We ran across this article today over at Forbes and thought we would add our two cents. The article mentioned in part:
Brand signals are huge.
Google and other search engines appear to be valuing brand integrity, measuring something called brand signals. Brand signals are the digital presence that your brand possesses. It could include social buzz around your branded terms, Google+ optimization, mentions in other publications, or your personal brand visibility associated with your brand name. With Google’s Knowledge Graph, brands that are doing it right can get powerful a powerful SERP presence.
And MOZ has an ongoing forum conversation up regarding the topic.
Here are our 12 tips regarding brand signals, social signals and how they can impact your SEO:
1. Brand Name Anchor Text: Branded anchor text is a simple — but strong — brand signal.
2. Branded Searches: It’s simple: people search for brands. If people search for your site in Google (ie. “Search Marketing Team twitter”, Search Marketing Team + “ranking factors”), Google likely takes this into consideration when determining a brand.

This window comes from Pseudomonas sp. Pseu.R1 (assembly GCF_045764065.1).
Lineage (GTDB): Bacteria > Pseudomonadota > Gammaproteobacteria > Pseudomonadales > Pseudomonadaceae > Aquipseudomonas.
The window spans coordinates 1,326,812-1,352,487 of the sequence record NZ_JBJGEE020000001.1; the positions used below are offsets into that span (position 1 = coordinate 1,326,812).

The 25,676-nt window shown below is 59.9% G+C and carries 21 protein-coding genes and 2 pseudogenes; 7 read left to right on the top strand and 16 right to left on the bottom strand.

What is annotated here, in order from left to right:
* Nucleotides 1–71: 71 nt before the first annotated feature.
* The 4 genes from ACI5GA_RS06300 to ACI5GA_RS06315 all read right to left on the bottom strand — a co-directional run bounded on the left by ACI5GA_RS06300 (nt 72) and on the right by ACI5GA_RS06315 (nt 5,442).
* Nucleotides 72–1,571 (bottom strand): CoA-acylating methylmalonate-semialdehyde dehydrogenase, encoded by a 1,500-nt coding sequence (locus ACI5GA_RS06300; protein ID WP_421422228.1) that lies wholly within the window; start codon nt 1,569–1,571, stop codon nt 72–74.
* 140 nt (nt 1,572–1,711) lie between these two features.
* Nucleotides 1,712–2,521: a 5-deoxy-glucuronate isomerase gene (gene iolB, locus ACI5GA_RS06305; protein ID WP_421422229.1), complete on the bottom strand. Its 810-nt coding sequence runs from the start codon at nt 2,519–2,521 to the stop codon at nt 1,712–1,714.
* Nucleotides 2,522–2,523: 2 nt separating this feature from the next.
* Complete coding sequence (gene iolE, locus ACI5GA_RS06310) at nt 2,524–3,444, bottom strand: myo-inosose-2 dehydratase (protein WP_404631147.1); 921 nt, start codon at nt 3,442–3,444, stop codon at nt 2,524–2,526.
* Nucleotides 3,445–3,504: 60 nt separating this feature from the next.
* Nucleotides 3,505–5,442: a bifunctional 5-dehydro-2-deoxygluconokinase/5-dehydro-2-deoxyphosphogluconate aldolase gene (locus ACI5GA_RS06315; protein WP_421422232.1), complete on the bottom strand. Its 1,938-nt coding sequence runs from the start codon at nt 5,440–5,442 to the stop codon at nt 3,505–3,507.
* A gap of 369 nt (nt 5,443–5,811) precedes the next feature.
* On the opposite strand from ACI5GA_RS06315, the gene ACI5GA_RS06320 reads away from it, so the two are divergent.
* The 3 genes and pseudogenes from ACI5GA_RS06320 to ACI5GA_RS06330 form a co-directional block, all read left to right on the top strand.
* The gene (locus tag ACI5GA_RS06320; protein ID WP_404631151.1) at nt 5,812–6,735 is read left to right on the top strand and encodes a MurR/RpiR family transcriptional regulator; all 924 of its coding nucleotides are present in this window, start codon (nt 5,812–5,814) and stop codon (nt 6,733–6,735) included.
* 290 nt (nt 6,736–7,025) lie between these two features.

3. Site Has Facebook Page and Likes: Brands tend to have Facebook pages with lots of likes.
4. Site has Twitter Profile with Followers: Twitter profiles with a lot of followers signals a popular brand.
5. Official Linkedin Company Page: Most real businesses have company Linkedin pages.
6. Employees Listed at Linkedin: Rand Fishkin thinks that having Linkedin profiles that say they work for your company is a brand signal.
7. Legitimacy of Social Media Accounts: A social media account with 10,000 followers and 2 posts is probably interpreted a lot differently than another 10,000-follower strong account with lots of interaction.
8. Brand Mentions on News Sites: Really big brands get mentioned on Google News sites all the time. In fact, some brands even have their own Google News feed on the first page.
9. Co-Citations: Brands get mentioned without getting linked to. Google likely looks at non-hyperlinked brand mentions as a brand signal.
10. Number of RSS Subscribers: Considering that Google owns the popular Feedburner RSS service, it makes sense that they would look at RSS Subscriber data as a popularity/brand signal.
11. Brick and Mortar Location With Google+ Local Listing: Real businesses have offices. It’s possible that Google fishes for location-data to determine whether or not a site is a big brand.
12. Website is Tax Paying Business: Moz reports that Google may look at whether or not a site is associated with a tax-paying business.